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Why Do All Ping Pong Players Stutter?

By Dean Norman

“D-D-Do you have any p-p-p-ping p-p-p-ong b-b-bu-bu balls?”

“No. I'm sorry, but we don't sell ping pong balls.”

“Oh. W-w-well wh-wh-where can I b-b-b-uy p-p-p-ping p-p-pong bu-bu-bu-balls?”

“The sporting goods store around the corner probably sells them.”

“Th-th-thank you. Th-th-th-thank you v-v-very mu-mu-mu-much.”

This conversation happened often at a drug store in Iowa City. The University of Iowa Speech Pathology Clinic sent stutterers to the drug store to buy ping pong balls. They knew that the store did not have ping pong balls. The clinic had found out that if people who stuttered talked to strangers, and deliberately stuttered more than they usually stuttered, it got them over the fear of stuttering. Once they no longer were afraid to stutter, they began to stutter less, and could eventually be almost cured of stuttering.

At one time the clinic thought maybe stuttering was caused by parents and teachers who forced left-handed children to use their right hands. So they bought a ping pong table, and had right-handed stutterers play ping pong with their left hand. That treatment didn't help, but they kept the table because the staff and patients enjoyed playing ping pong. And because ping pong was such a good word to stutter on, they sent patients to the drug store with no ping pong balls to sell. This resulted in a longer conversation than if they went to a store that did have ping pong balls.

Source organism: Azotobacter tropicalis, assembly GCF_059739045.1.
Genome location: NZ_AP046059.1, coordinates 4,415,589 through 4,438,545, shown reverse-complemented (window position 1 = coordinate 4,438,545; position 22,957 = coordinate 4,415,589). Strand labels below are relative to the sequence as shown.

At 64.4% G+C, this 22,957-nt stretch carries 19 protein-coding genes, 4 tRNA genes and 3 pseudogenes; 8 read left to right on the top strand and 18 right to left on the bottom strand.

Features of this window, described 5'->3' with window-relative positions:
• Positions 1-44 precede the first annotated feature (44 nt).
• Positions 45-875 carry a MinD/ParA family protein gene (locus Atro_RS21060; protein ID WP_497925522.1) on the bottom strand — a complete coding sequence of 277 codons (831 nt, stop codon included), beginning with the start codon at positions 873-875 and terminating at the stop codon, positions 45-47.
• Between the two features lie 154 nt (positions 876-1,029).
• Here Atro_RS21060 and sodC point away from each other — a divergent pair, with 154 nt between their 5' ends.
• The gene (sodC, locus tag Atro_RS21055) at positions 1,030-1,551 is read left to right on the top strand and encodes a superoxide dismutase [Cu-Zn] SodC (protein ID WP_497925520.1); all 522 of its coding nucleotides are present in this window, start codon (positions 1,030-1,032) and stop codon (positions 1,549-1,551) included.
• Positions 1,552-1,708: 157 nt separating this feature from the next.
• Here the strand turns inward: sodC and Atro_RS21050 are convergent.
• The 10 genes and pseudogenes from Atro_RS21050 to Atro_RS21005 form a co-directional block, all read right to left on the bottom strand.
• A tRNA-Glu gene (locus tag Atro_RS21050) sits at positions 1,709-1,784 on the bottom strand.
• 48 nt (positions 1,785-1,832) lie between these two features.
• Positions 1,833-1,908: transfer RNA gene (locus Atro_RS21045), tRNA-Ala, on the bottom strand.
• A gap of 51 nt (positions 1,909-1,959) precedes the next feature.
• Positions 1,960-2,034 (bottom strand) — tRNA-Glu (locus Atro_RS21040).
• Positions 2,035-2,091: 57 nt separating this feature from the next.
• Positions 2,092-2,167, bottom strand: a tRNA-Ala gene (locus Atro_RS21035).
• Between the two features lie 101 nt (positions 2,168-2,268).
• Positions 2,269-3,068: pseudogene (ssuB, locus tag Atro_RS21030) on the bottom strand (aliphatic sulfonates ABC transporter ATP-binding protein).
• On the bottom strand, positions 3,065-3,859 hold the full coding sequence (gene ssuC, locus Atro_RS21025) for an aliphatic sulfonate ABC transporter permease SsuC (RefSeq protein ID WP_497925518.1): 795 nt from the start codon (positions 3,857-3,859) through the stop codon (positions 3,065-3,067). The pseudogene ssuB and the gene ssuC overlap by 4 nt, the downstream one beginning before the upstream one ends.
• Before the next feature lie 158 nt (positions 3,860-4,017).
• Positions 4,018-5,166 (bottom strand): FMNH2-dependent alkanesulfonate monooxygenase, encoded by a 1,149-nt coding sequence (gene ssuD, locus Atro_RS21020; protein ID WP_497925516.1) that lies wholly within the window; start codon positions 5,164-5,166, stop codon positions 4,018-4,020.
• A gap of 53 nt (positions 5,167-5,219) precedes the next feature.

One day a stutterer asked for ping pong balls, and the drug store clerk handed him a box of ping pong balls. “We had so many people wanting to buy ping pong balls, we decided to stock them,” he said. “And no offense, but why does everyone who plays ping pong stutter?”

Bernie Stoll, a speech pathology grad student and expert table tennis player, told me this story. We were pleased to know that our favorite sport helped to cure stutterers.

They didn't even have to play ping pong. Just trying to buy p-p-p-ping p-p-p-pong b-b-b-balls was good medicine.

— Dean Norman

Dean Norman is a cartoonist and humor writer, whose work has appeared in greeting cards,The New Yorker, MAD Magazine, The Cleveland Plain Dealer Sunday Magazine and The Kansas City Star. He's also written comedy for cartoon shows and written and illustrated children's books. He illustrated a cartoon book for Cleveland Metroparks, Cleveland Metroparks Adventures.

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